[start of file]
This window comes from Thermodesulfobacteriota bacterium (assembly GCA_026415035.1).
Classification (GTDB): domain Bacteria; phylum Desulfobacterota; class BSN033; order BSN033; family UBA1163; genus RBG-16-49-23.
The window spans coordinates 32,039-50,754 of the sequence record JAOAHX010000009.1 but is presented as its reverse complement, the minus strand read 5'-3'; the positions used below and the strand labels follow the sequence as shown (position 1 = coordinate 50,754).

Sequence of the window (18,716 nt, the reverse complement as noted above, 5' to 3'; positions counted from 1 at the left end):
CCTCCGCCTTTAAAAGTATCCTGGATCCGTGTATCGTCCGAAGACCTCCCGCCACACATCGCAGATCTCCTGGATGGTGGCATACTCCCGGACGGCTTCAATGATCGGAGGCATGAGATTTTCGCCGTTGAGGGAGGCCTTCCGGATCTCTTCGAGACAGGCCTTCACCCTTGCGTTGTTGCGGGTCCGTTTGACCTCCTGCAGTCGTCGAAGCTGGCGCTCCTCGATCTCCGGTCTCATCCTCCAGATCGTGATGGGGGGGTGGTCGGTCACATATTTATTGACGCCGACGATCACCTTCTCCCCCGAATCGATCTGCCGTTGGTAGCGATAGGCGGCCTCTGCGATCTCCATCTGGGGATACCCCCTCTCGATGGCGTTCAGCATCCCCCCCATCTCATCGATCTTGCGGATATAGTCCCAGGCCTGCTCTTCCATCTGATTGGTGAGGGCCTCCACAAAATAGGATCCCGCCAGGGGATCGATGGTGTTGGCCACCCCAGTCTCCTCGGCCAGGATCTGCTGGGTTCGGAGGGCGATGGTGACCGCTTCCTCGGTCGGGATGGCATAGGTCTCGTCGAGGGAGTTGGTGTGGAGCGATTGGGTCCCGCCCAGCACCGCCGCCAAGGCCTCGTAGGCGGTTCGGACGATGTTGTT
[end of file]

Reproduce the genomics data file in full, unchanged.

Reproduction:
This window comes from Thermodesulfobacteriota bacterium (assembly GCA_026415035.1).
Classification (GTDB): domain Bacteria; phylum Desulfobacterota; class BSN033; order BSN033; family UBA1163; genus RBG-16-49-23.
The window spans coordinates 32,039-50,754 of the sequence record JAOAHX010000009.1 but is presented as its reverse complement, the minus strand read 5'-3'; the positions used below and the strand labels follow the sequence as shown (position 1 = coordinate 50,754).

Sequence of the window (18,716 nt, the reverse complement as noted above, 5' to 3'; positions counted from 1 at the left end):
CCTCCGCCTTTAAAAGTATCCTGGATCCGTGTATCGTCCGAAGACCTCCCGCCACACATCGCAGATCTCCTGGATGGTGGCATACTCCCGGACGGCTTCAATGATCGGAGGCATGAGATTTTCGCCGTTGAGGGAGGCCTTCCGGATCTCTTCGAGACAGGCCTTCACCCTTGCGTTGTTGCGGGTCCGTTTGACCTCCTGCAGTCGTCGAAGCTGGCGCTCCTCGATCTCCGGTCTCATCCTCCAGATCGTGATGGGGGGGTGGTCGGTCACATATTTATTGACGCCGACGATCACCTTCTCCCCCGAATCGATCTGCCGTTGGTAGCGATAGGCGGCCTCTGCGATCTCCATCTGGGGATACCCCCTCTCGATGGCGTTCAGCATCCCCCCCATCTCATCGATCTTGCGGATATAGTCCCAGGCCTGCTCTTCCATCTGATTGGTGAGGGCCTCCACAAAATAGGATCCCGCCAGGGGATCGATGGTGTTGGCCACCCCAGTCTCCTCGGCCAGGATCTGCTGGGTTCGGAGGGCGATGGTGACCGCTTCCTCGGTCGGGATGGCATAGGTCTCGTCGAGGGAGTTGGTGTGGAGCGATTGGGTCCCGCCCAGCACCGCCGCCAAGGCCTCGTAGGCGGTTCGGACGATGTTGTT